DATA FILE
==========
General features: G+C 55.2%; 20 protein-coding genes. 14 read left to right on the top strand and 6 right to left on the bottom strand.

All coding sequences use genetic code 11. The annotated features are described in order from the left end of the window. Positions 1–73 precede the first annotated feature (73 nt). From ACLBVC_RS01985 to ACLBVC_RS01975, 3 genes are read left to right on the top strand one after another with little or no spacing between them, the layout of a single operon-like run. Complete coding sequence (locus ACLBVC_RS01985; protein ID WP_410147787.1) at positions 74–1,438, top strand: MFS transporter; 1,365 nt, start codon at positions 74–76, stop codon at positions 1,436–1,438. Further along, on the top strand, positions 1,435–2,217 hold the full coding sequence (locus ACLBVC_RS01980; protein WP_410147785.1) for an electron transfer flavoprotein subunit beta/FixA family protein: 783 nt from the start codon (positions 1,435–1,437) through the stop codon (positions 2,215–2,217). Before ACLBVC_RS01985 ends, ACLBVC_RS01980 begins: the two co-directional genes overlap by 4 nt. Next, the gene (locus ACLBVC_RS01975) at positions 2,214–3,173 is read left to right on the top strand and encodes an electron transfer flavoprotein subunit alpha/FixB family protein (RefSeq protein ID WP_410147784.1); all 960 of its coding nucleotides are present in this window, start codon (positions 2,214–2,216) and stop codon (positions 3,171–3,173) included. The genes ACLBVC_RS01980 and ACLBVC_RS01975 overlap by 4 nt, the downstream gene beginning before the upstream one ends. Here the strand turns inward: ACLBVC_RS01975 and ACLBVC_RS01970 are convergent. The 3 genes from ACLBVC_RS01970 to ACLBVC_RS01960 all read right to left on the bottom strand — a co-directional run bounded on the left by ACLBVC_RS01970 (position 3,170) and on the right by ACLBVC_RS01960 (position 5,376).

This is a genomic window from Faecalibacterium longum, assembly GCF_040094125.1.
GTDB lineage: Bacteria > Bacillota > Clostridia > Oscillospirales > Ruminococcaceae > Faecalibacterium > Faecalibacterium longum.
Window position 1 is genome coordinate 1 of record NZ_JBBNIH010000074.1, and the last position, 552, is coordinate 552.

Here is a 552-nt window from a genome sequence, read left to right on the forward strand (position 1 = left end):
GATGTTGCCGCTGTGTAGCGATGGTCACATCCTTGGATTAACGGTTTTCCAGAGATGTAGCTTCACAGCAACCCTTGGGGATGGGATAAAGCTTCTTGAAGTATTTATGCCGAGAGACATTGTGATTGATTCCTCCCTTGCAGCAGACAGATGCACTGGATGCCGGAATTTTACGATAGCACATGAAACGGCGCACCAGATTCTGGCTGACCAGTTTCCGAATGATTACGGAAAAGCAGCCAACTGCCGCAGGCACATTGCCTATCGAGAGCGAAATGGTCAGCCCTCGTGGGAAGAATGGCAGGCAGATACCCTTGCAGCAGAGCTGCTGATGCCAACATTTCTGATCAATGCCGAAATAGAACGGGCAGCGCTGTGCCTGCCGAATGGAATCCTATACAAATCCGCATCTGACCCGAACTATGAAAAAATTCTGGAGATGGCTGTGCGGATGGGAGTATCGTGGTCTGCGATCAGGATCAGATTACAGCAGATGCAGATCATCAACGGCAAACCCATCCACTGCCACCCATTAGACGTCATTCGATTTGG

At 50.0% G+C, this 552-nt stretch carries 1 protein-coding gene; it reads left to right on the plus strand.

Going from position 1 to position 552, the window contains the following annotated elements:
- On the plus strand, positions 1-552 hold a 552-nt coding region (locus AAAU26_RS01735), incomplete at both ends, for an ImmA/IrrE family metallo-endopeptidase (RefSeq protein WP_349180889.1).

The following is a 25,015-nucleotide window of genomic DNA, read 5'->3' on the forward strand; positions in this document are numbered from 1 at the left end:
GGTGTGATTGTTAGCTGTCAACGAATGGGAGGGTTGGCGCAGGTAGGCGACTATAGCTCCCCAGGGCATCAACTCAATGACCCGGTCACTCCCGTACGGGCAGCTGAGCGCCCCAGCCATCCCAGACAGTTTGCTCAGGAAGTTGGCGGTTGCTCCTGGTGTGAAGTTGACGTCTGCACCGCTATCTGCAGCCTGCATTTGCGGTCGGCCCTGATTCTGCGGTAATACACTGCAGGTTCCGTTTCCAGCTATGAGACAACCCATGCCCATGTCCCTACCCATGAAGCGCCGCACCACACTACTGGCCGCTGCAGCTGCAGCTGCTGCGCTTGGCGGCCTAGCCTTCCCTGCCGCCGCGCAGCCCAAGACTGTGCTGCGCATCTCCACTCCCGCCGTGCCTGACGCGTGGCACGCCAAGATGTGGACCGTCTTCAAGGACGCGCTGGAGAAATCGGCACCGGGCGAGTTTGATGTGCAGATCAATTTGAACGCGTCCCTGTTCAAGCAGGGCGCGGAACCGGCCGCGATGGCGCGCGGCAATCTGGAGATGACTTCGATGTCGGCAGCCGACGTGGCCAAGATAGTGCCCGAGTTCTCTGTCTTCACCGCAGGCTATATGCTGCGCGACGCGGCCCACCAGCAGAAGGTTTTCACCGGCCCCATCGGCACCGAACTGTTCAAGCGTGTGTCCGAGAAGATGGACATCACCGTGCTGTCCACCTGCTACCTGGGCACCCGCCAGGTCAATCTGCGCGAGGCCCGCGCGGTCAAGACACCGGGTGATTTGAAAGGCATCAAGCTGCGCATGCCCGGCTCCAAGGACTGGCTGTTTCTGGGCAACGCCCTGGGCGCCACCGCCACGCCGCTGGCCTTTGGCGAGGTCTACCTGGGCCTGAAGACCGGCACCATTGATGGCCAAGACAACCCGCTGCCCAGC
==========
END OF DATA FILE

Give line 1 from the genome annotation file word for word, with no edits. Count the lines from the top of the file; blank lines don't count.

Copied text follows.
General features: G+C 55.2%; 20 protein-coding genes. 14 read left to right on the top strand and 6 right to left on the bottom strand.